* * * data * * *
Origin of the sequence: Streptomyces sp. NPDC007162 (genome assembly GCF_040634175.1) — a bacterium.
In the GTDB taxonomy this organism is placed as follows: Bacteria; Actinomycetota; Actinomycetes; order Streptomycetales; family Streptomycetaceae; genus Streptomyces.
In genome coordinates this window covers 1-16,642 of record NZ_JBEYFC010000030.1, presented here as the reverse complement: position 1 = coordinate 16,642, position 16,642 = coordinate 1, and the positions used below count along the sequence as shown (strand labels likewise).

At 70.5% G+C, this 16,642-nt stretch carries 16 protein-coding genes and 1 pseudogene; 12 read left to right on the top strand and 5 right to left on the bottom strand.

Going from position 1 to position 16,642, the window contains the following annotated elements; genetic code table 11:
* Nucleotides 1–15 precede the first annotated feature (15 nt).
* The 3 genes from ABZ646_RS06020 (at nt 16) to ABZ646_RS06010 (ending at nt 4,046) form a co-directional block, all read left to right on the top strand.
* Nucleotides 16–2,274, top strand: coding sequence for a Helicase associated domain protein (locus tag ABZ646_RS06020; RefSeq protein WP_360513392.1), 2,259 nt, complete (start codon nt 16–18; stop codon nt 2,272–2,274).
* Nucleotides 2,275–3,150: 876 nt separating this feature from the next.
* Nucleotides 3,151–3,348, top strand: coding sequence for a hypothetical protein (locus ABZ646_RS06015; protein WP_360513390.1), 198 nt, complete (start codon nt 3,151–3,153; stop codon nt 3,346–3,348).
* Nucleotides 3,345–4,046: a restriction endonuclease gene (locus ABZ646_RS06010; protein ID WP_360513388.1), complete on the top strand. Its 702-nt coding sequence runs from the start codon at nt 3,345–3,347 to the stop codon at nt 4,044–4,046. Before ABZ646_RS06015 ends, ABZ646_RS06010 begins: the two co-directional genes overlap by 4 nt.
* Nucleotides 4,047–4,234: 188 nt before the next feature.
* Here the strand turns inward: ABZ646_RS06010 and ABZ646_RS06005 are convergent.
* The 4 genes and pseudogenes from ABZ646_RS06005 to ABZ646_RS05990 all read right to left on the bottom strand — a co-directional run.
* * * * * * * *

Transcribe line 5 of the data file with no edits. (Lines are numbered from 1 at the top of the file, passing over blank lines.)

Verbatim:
Going from position 1 to position 16,642, the window contains the following annotated elements; genetic code table 11: